'While there is a Rupee left...'

On a surprise visit to Kabul Tuesday, Defense Secretary Robert Gates told Afghan President Hamid Karzai that the United States "will never turn our back" from Afghanistan. Gate's trip to the war zone came only a week after President Barack Obama pledged to send 30,000 more U.S. troops to embattled country, with another 7,000 to come from other NATO nations.
In the long run, however, success in the counterinsurgency campaign against the Taliban will depend on building up Afghan security forces. Only soldiers, police and administrators drawn from the local population possess the necessary knowledge of the people, language, and culture to be effective in creating the national loyalty needed for victory. A surge of U.S.-NATO forces may be necessary to stabilize the situation, but reliance on foreign troops by the central government in Kabul undermines its legitimacy and calls into question whether it has the strength to rule.

Afghanistan is a poor country while fielding the 240,000 regular soldiers and 160,000 police that U.S.-NATO commander General Stanley McChrystal wants will be expensive. At his joint press conference with Secretary Gates, President Karzai said that for "A number of years Afghanistan will not be able to sustain our force with our own resources. We hope the international community and the U.S. will help Afghanistan reach the ability to sustain our force with numbers and equipment."

It would be useful to look back at the British experience as to how important it will be to provide the funding needed to keep Afghan forces in the field. The British Raj maintained its control using mainly locally recruited and trained fighters. In 1795, the directors of the East India Company stated "the leading principle of the Company's Government should be that the pay of the soldier never be in arrears, while there was a rupee in the treasury, he is to be paid, every other article of expenditure being postponed to that consideration." In 1879, the British had to send an expedition into Afghanistan to avenge the murder of an envoy by rebellious Afghan soldiers who had not been paid and were threatening the regime in Kabul.

Almost a hundred years later, the U.S. allowed Saigon to fall to an invasion from North Vietnam. In large measure this defeat was the result of Congress drastically cutting funding for the South Vietnamese military, leaving it low on fuel, ammunition and spare parts. The country for which over 50,000 Americans had died to defend was overwhelmed because the local forces established to cover the American withdrawal ("Vietnamization") were not sustained. This is the real danger of President Obama's strategy given a Democratic majority in Congress whose leaders hold the same defeatist ideology that the party manifested when it controlled Congress in the 1970s.

Substituting money for blood can be an effective strategy, as long as the money continues to flow. If it dries up, then the blood flows again.



On a surprise visit to Kabul Tuesday, Defense Secretary Robert Gates told Afghan President Hamid Karzai that the United States "will never turn our back" from Afghanistan. Gate's trip to the war zone came only a week after President Barack Obama pledged to send 30,000 more U.S. troops to embattled country, with another 7,000 to come from other NATO nations.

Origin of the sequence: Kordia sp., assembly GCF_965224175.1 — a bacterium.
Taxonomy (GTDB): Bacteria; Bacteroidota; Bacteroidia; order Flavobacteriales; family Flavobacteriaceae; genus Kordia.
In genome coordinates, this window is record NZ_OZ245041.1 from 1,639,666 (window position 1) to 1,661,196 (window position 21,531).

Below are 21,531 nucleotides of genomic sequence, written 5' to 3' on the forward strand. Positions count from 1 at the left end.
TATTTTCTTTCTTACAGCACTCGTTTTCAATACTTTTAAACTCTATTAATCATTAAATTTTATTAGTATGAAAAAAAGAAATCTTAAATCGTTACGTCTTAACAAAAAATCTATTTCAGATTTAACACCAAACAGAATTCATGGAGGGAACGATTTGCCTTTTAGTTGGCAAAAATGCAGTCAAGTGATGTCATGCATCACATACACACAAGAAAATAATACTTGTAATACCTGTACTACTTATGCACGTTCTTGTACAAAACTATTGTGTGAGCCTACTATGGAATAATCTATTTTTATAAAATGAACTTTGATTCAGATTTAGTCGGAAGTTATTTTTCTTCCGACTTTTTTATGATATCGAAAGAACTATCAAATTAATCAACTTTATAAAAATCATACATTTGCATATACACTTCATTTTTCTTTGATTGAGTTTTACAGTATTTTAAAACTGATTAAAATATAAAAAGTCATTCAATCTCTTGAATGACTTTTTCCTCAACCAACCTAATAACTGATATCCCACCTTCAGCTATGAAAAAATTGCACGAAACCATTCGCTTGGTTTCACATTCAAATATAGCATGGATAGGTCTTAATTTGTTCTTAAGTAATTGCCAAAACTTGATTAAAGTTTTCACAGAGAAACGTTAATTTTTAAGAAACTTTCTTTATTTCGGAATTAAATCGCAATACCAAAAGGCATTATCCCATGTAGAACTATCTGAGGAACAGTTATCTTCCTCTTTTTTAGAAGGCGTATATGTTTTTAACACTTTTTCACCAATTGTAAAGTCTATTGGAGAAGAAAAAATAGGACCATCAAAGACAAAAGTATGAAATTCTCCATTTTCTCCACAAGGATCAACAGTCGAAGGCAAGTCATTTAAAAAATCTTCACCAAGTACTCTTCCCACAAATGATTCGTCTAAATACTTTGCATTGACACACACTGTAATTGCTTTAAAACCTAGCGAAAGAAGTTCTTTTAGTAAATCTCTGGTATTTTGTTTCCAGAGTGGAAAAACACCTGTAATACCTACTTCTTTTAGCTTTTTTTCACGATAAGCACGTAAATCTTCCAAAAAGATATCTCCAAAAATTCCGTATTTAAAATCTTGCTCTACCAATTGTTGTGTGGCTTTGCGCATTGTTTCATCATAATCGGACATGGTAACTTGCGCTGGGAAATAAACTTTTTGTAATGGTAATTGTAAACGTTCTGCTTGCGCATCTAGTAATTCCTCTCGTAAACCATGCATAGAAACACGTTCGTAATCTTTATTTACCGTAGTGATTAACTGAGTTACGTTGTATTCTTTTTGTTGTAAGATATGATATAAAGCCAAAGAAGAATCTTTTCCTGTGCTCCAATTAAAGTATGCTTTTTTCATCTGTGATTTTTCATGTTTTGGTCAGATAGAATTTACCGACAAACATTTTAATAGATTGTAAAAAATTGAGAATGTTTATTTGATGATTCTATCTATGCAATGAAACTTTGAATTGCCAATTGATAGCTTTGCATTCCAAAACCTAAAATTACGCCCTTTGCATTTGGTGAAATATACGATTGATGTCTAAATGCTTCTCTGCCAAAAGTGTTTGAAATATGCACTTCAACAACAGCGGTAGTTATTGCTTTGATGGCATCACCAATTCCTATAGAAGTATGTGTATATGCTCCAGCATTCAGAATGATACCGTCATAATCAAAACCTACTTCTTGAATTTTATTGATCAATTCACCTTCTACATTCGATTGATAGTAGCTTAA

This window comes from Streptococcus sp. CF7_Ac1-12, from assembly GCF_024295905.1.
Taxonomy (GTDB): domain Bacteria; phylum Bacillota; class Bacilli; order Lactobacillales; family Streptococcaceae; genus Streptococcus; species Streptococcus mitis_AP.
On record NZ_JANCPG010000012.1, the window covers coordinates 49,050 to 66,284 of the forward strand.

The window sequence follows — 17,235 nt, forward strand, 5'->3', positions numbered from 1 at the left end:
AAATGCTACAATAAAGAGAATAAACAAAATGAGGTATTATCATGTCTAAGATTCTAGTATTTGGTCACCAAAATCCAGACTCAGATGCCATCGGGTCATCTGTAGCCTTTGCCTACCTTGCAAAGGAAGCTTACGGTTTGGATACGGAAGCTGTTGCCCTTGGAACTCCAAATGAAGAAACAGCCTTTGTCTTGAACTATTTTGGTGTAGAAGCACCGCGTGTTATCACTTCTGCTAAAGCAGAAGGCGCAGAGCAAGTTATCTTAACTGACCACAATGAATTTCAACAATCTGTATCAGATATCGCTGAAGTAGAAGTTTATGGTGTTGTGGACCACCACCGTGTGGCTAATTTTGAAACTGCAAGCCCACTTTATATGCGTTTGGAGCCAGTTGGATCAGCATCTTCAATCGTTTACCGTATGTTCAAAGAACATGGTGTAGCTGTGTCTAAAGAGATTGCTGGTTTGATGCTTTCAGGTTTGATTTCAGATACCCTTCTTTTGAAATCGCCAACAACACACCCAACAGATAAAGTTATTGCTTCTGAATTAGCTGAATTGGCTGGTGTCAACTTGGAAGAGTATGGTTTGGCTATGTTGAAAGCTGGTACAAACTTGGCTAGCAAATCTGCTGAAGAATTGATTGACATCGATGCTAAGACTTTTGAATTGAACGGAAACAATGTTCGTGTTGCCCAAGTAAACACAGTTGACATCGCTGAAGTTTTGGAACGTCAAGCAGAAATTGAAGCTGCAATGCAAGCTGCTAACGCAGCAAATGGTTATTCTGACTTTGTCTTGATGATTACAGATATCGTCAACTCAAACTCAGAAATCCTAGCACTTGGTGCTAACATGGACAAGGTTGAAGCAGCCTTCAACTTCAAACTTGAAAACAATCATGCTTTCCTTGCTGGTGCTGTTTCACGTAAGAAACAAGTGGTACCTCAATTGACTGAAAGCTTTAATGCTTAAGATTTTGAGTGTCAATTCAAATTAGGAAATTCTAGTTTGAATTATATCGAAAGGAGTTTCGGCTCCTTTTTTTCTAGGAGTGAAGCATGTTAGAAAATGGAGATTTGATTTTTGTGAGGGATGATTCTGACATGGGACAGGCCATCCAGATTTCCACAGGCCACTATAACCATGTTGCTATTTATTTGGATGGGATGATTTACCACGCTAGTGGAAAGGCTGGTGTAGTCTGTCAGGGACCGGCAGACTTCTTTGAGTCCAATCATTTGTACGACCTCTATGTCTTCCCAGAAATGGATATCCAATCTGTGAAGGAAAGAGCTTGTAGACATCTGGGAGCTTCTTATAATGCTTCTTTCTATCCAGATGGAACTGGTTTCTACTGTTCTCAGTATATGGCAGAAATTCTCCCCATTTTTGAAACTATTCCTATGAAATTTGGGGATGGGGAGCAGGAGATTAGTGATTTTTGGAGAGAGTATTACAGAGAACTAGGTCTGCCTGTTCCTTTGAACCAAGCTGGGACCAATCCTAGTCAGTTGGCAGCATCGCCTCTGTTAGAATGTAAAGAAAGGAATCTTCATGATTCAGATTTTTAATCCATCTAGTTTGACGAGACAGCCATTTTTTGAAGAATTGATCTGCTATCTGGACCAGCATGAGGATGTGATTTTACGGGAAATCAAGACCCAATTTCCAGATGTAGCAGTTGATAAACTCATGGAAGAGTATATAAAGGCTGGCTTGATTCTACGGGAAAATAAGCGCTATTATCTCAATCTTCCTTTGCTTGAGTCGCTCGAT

In the long run, however, success in the counterinsurgency campaign against the Taliban will depend on building up Afghan security forces. Only soldiers, police and administrators drawn from the local population possess the necessary knowledge of the people, language, and culture to be effective in creating the national loyalty needed for victory. A surge of U.S.-NATO forces may be necessary to stabilize the situation, but reliance on foreign troops by the central government in Kabul undermines its legitimacy and calls into question whether it has the strength to rule.

Afghanistan is a poor country while fielding the 240,000 regular soldiers and 160,000 police that U.S.-NATO commander General Stanley McChrystal wants will be expensive. At his joint press conference with Secretary Gates, President Karzai said that for "A number of years Afghanistan will not be able to sustain our force with our own resources. We hope the international community and the U.S. will help Afghanistan reach the ability to sustain our force with numbers and equipment."

It would be useful to look back at the British experience as to how important it will be to provide the funding needed to keep Afghan forces in the field. The British Raj maintained its control using mainly locally recruited and trained fighters. In 1795, the directors of the East India Company stated "the leading principle of the Company's Government should be that the pay of the soldier never be in arrears, while there was a rupee in the treasury, he is to be paid, every other article of expenditure being postponed to that consideration." In 1879, the British had to send an expedition into Afghanistan to avenge the murder of an envoy by rebellious Afghan soldiers who had not been paid and were threatening the regime in Kabul.

Almost a hundred years later, the U.S. allowed Saigon to fall to an invasion from North Vietnam. In large measure this defeat was the result of Congress drastically cutting funding for the South Vietnamese military, leaving it low on fuel, ammunition and spare parts. The country for which over 50,000 Americans had died to defend was overwhelmed because the local forces established to cover the American withdrawal ("Vietnamization") were not sustained. This is the real danger of President Obama's strategy given a Democratic majority in Congress whose leaders hold the same defeatist ideology that the party manifested when it controlled Congress in the 1970s.

Substituting money for blood can be an effective strategy, as long as the money continues to flow. If it dries up, then the blood flows again.